I previously wrote about All you can eat software licenses when doing Continuous Delivery. Well, a similar problem extends for situations where you’re using SaaS, and attempting to be black-belt at Continuous Delivery (CD).
Software as a Service (SaaS)
These would be SaaS systems like Github, Slack and Hipchat.
With SaaS you’re quite often paying a license fee that is calculated on a per-user basis. Most often for those, per-month too. Now we love Jenkins and its equivalents, and we ask our DevOps experts to automate various bits and pieces with those SaaS systems, but you don’t really want to use up those costly accounts on the operations that your CD robots will do.
You can get past this of course, but it’s imperfect. WebHooks, for example, allow notifications to be shared from those SaaS systems. How much information is passed via the notifiction though? Sometimes your receiving process needs to immediately reach back into the SaaS app and do something via a RESTful API. That needs an account, of course, and that counts against your total number of licensed users. Unless you want to share accounts, but that implies spreading passwords around, which you don’t want to do because it is a slippery slope towards unaccounted usage.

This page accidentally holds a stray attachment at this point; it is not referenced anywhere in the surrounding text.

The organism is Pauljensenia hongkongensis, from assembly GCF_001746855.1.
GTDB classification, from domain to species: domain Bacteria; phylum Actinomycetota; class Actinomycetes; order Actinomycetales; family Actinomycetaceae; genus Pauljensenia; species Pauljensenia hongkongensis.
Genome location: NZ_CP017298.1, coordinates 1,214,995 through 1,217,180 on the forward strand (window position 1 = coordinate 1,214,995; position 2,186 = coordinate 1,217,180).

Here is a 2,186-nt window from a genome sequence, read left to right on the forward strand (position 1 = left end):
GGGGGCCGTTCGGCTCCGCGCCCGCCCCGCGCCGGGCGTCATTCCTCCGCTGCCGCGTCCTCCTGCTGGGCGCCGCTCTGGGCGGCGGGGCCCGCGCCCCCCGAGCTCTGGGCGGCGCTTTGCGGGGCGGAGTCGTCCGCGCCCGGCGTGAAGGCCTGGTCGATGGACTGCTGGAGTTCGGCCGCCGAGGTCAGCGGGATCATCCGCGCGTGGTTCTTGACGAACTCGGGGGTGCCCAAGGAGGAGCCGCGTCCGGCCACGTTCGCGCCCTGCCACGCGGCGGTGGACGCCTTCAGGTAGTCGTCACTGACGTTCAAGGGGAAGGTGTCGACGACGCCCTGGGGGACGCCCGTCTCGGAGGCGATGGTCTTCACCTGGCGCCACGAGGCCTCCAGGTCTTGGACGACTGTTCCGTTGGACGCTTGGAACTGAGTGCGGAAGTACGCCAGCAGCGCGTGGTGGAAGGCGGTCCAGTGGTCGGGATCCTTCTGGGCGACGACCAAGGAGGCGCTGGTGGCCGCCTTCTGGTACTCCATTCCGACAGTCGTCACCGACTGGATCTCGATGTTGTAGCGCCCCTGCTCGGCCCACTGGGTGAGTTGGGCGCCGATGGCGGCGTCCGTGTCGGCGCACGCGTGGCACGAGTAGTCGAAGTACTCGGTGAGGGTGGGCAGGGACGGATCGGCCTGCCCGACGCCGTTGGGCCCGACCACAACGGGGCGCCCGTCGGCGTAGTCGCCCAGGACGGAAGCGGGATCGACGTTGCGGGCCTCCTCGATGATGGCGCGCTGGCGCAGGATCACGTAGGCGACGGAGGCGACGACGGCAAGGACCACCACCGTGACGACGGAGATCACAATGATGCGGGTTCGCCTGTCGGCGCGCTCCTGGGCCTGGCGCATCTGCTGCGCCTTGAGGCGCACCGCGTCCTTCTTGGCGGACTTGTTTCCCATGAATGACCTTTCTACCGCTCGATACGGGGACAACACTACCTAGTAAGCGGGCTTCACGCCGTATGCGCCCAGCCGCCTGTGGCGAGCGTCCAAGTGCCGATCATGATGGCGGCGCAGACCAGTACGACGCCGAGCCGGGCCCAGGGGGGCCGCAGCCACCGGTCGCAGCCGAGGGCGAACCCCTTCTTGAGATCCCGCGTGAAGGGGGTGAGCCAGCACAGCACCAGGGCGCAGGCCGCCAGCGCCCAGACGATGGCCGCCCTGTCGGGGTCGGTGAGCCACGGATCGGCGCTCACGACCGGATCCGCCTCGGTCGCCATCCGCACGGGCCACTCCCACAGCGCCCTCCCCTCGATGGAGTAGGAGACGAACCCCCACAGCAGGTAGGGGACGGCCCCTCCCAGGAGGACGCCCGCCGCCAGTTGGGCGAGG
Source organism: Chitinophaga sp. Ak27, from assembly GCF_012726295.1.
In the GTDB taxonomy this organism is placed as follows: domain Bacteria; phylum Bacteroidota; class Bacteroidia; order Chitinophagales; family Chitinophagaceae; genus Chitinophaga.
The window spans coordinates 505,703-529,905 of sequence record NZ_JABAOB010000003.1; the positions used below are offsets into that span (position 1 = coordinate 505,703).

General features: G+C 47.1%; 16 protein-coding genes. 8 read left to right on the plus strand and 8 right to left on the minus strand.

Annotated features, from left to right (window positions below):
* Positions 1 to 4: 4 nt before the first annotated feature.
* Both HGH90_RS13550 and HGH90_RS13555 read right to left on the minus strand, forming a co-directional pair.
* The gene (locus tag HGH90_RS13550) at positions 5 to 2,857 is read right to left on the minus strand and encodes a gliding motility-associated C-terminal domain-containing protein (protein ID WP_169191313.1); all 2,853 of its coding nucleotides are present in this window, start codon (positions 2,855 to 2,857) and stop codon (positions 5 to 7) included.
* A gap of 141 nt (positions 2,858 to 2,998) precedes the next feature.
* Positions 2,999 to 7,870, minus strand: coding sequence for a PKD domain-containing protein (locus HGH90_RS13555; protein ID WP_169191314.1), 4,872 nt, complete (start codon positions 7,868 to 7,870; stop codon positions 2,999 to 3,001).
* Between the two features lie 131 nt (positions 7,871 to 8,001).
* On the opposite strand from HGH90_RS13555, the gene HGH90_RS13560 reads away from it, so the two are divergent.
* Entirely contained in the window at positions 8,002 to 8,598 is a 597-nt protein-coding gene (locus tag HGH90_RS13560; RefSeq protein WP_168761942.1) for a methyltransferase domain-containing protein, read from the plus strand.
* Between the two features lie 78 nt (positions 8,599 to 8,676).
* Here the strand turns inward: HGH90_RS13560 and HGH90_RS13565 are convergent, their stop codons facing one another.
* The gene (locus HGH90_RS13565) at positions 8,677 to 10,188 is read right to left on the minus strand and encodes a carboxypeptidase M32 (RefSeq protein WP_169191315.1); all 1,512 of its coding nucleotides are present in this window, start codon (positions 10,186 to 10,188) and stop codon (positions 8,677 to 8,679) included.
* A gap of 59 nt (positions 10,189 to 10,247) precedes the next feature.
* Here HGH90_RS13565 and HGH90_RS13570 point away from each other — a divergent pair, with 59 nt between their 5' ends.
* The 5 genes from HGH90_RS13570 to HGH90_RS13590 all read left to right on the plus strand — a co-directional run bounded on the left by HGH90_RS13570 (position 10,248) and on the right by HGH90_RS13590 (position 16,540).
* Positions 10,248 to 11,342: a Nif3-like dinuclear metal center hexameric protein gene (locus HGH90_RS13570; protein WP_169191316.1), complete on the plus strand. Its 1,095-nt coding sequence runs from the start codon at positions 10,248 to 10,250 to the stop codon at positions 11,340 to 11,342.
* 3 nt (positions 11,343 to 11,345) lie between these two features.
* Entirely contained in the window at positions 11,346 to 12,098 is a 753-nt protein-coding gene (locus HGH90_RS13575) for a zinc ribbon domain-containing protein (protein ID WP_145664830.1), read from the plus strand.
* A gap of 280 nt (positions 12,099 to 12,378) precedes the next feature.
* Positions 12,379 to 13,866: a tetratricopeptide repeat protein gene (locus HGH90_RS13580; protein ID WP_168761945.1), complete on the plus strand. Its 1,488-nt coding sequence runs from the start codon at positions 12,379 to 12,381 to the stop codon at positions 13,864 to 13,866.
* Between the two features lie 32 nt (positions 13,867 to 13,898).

Increasingly SaaS apps come with “integrations” and the potential for those to not count against your user limits. Integrations are good of course, but sometimes you’re wanting to do something that’s not available as a built-in integration, and it is not clear how to add easily add more.
Not only SaaS
In-house installs of vendor applications are often per-user, and therefore in the same camp. GitHub Enterprise, and Stash for example. I remember using Perforce before and being pleased that it had at least one service account that didn’t count towards the total number of users.